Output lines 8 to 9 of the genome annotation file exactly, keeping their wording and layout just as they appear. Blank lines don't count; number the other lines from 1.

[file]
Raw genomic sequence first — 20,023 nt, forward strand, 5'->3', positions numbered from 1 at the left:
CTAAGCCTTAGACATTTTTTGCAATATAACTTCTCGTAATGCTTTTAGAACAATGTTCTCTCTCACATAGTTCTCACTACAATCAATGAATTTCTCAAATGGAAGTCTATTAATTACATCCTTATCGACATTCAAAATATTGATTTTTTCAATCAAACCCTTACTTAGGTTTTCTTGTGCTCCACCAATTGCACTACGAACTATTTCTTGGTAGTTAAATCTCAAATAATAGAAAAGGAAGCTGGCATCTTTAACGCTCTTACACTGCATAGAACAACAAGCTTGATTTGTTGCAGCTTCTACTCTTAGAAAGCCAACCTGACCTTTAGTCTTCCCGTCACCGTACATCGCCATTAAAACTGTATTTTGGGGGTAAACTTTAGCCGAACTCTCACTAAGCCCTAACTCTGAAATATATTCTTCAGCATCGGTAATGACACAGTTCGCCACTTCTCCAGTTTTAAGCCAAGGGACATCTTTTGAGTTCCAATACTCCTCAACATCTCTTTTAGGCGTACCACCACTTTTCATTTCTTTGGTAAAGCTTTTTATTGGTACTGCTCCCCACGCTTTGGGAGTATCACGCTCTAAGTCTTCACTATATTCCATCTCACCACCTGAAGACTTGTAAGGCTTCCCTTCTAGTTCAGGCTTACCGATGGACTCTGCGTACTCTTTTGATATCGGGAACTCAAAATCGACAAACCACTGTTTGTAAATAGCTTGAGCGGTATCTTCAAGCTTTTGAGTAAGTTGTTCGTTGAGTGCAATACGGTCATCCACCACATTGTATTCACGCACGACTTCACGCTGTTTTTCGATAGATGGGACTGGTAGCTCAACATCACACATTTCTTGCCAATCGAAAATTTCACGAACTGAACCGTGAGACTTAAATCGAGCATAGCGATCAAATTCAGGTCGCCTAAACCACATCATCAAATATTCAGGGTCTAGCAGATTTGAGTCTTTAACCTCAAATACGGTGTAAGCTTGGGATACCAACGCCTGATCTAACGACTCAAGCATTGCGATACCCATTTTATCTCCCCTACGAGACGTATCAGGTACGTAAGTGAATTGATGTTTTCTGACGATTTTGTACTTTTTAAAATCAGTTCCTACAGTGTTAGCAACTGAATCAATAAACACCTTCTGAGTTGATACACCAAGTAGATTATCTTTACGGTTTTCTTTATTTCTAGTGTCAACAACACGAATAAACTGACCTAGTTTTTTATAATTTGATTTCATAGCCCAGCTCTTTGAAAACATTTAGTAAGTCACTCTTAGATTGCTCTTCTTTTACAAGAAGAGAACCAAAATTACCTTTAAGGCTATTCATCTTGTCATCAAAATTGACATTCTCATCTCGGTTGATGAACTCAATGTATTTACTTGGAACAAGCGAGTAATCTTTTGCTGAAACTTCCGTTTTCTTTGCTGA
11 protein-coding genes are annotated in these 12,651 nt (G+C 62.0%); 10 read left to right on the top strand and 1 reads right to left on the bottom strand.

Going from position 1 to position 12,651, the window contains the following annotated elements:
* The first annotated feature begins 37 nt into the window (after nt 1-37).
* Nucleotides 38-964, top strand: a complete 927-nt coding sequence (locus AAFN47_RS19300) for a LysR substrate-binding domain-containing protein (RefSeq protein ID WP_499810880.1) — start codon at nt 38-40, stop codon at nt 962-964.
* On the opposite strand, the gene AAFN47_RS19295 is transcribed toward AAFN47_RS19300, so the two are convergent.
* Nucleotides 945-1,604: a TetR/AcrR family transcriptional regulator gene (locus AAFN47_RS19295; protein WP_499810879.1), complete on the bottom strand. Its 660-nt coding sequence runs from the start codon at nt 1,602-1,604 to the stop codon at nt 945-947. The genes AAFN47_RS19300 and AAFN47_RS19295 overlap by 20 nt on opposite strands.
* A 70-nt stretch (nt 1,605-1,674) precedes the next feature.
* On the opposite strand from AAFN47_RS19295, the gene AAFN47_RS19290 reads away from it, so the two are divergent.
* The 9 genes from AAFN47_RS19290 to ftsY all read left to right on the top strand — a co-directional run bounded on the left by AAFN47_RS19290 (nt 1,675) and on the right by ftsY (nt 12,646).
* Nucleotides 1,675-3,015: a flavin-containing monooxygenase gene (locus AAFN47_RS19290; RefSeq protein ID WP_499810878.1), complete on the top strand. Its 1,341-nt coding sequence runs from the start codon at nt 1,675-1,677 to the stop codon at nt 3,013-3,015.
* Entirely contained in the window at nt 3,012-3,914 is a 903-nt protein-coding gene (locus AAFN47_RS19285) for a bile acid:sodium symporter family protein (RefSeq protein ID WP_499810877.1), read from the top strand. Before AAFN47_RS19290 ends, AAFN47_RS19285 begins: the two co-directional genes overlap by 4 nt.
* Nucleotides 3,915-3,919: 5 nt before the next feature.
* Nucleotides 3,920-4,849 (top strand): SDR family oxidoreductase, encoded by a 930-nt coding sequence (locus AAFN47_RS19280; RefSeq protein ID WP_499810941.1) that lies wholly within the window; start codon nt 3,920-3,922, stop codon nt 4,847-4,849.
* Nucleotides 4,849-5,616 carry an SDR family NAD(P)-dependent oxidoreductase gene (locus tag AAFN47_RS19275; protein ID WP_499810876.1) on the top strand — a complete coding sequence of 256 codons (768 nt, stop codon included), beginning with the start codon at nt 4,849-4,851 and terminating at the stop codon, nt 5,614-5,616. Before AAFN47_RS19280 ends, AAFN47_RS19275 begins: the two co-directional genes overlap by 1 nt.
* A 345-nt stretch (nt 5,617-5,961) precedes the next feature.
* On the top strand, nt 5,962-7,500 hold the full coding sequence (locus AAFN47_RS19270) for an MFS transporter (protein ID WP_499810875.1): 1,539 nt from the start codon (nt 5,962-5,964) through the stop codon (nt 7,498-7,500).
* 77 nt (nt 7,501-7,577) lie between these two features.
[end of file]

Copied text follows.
* Nucleotides 945-1,604: a TetR/AcrR family transcriptional regulator gene (locus AAFN47_RS19295; protein WP_499810879.1), complete on the bottom strand. Its 660-nt coding sequence runs from the start codon at nt 1,602-1,604 to the stop codon at nt 945-947. The genes AAFN47_RS19300 and AAFN47_RS19295 overlap by 20 nt on opposite strands.
* A 70-nt stretch (nt 1,605-1,674) precedes the next feature.